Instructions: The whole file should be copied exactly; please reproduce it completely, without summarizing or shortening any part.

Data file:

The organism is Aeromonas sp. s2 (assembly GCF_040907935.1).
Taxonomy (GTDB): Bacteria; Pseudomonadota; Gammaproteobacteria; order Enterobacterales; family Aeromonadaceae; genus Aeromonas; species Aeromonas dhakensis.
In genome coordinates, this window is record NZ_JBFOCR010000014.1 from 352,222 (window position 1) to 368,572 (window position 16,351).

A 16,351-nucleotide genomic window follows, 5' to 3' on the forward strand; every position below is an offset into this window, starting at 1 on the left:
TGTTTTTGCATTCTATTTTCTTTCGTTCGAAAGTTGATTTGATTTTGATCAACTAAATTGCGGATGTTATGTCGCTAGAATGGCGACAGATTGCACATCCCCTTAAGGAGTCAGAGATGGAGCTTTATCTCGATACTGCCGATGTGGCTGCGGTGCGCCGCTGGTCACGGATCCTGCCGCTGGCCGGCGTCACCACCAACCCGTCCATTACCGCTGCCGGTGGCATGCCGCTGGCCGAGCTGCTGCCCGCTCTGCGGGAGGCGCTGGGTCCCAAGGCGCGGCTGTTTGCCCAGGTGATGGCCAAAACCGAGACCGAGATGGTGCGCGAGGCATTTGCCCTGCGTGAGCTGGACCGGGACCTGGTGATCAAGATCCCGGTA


The organism is Aeromonas sp. s2 (assembly GCF_040907935.1).
Taxonomy (GTDB): Bacteria; Pseudomonadota; Gammaproteobacteria; order Enterobacterales; family Aeromonadaceae; genus Aeromonas; species Aeromonas dhakensis.
In genome coordinates, this window is record NZ_JBFOCR010000014.1 from 352,222 (window position 1) to 368,572 (window position 16,351).

A 16,351-nucleotide genomic window follows, 5' to 3' on the forward strand; every position below is an offset into this window, starting at 1 on the left:
TGTTTTTGCATTCTATTTTCTTTCGTTCGAAAGTTGATTTGATTTTGATCAACTAAATTGCGGATGTTATGTCGCTAGAATGGCGACAGATTGCACATCCCCTTAAGGAGTCAGAGATGGAGCTTTATCTCGATACTGCCGATGTGGCTGCGGTGCGCCGCTGGTCACGGATCCTGCCGCTGGCCGGCGTCACCACCAACCCGTCCATTACCGCTGCCGGTGGCATGCCGCTGGCCGAGCTGCTGCCCGCTCTGCGGGAGGCGCTGGGTCCCAAGGCGCGGCTGTTTGCCCAGGTGATGGCCAAAACCGAGACCGAGATGGTGCGCGAGGCATTTGCCCTGCGTGAGCTGGACCGGGACCTGGTGATCAAGATCCCGGTA